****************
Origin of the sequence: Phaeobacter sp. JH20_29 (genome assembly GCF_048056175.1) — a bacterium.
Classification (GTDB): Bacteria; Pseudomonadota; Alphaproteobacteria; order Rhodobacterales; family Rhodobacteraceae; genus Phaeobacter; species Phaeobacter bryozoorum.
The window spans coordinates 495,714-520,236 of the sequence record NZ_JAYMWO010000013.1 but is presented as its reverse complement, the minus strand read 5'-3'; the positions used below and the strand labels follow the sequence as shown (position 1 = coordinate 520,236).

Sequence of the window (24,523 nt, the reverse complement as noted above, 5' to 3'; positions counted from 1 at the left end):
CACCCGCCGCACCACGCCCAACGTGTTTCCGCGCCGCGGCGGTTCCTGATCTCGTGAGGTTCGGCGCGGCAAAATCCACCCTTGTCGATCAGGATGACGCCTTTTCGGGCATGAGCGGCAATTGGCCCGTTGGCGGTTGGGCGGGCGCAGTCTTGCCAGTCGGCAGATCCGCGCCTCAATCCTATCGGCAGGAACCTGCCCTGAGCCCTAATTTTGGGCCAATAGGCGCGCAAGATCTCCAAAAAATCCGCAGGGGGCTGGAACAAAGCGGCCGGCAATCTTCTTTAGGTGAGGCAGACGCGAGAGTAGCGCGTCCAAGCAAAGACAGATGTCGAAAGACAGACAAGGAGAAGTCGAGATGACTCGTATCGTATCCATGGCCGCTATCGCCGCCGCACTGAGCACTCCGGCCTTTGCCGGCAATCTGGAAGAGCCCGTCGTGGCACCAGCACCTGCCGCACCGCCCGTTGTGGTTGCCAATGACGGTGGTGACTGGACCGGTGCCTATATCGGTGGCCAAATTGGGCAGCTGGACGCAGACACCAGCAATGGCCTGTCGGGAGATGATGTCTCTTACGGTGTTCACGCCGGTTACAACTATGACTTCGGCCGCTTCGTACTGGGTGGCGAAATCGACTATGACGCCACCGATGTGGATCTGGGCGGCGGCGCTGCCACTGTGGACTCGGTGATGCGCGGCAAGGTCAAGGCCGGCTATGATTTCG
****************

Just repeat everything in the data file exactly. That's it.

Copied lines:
Origin of the sequence: Phaeobacter sp. JH20_29 (genome assembly GCF_048056175.1) — a bacterium.
Classification (GTDB): Bacteria; Pseudomonadota; Alphaproteobacteria; order Rhodobacterales; family Rhodobacteraceae; genus Phaeobacter; species Phaeobacter bryozoorum.
The window spans coordinates 495,714-520,236 of the sequence record NZ_JAYMWO010000013.1 but is presented as its reverse complement, the minus strand read 5'-3'; the positions used below and the strand labels follow the sequence as shown (position 1 = coordinate 520,236).

Sequence of the window (24,523 nt, the reverse complement as noted above, 5' to 3'; positions counted from 1 at the left end):
CACCCGCCGCACCACGCCCAACGTGTTTCCGCGCCGCGGCGGTTCCTGATCTCGTGAGGTTCGGCGCGGCAAAATCCACCCTTGTCGATCAGGATGACGCCTTTTCGGGCATGAGCGGCAATTGGCCCGTTGGCGGTTGGGCGGGCGCAGTCTTGCCAGTCGGCAGATCCGCGCCTCAATCCTATCGGCAGGAACCTGCCCTGAGCCCTAATTTTGGGCCAATAGGCGCGCAAGATCTCCAAAAAATCCGCAGGGGGCTGGAACAAAGCGGCCGGCAATCTTCTTTAGGTGAGGCAGACGCGAGAGTAGCGCGTCCAAGCAAAGACAGATGTCGAAAGACAGACAAGGAGAAGTCGAGATGACTCGTATCGTATCCATGGCCGCTATCGCCGCCGCACTGAGCACTCCGGCCTTTGCCGGCAATCTGGAAGAGCCCGTCGTGGCACCAGCACCTGCCGCACCGCCCGTTGTGGTTGCCAATGACGGTGGTGACTGGACCGGTGCCTATATCGGTGGCCAAATTGGGCAGCTGGACGCAGACACCAGCAATGGCCTGTCGGGAGATGATGTCTCTTACGGTGTTCACGCCGGTTACAACTATGACTTCGGCCGCTTCGTACTGGGTGGCGAAATCGACTATGACGCCACCGATGTGGATCTGGGCGGCGGCGCTGCCACTGTGGACTCGGTGATGCGCGGCAAGGTCAAGGCCGGCTATGATTTCG